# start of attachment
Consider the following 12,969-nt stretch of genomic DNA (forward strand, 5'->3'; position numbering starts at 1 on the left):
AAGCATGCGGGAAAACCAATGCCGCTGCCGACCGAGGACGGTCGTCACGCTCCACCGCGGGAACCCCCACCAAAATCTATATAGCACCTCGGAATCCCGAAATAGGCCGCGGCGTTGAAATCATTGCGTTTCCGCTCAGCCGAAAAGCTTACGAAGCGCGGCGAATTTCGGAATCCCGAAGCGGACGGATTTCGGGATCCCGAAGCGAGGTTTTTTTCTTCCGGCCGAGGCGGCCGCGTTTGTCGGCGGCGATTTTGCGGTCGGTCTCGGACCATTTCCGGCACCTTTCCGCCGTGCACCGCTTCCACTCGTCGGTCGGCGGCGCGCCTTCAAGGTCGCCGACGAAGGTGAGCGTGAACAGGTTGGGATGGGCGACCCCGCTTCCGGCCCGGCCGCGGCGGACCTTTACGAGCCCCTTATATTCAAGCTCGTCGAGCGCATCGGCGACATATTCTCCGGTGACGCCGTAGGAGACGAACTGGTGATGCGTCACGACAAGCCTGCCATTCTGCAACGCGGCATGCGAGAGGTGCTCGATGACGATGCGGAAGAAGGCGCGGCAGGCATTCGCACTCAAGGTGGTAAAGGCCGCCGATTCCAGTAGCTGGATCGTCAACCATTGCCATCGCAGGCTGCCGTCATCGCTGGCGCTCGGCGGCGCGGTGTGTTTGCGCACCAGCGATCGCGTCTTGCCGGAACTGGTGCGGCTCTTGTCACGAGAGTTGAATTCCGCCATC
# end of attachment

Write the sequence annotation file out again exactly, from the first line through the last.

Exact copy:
Consider the following 12,969-nt stretch of genomic DNA (forward strand, 5'->3'; position numbering starts at 1 on the left):
AAGCATGCGGGAAAACCAATGCCGCTGCCGACCGAGGACGGTCGTCACGCTCCACCGCGGGAACCCCCACCAAAATCTATATAGCACCTCGGAATCCCGAAATAGGCCGCGGCGTTGAAATCATTGCGTTTCCGCTCAGCCGAAAAGCTTACGAAGCGCGGCGAATTTCGGAATCCCGAAGCGGACGGATTTCGGGATCCCGAAGCGAGGTTTTTTTCTTCCGGCCGAGGCGGCCGCGTTTGTCGGCGGCGATTTTGCGGTCGGTCTCGGACCATTTCCGGCACCTTTCCGCCGTGCACCGCTTCCACTCGTCGGTCGGCGGCGCGCCTTCAAGGTCGCCGACGAAGGTGAGCGTGAACAGGTTGGGATGGGCGACCCCGCTTCCGGCCCGGCCGCGGCGGACCTTTACGAGCCCCTTATATTCAAGCTCGTCGAGCGCATCGGCGACATATTCTCCGGTGACGCCGTAGGAGACGAACTGGTGATGCGTCACGACAAGCCTGCCATTCTGCAACGCGGCATGCGAGAGGTGCTCGATGACGATGCGGAAGAAGGCGCGGCAGGCATTCGCACTCAAGGTGGTAAAGGCCGCCGATTCCAGTAGCTGGATCGTCAACCATTGCCATCGCAGGCTGCCGTCATCGCTGGCGCTCGGCGGCGCGGTGTGTTTGCGCACCAGCGATCGCGTCTTGCCGGAACTGGTGCGGCTCTTGTCACGAGAGTTGAATTCCGCCATC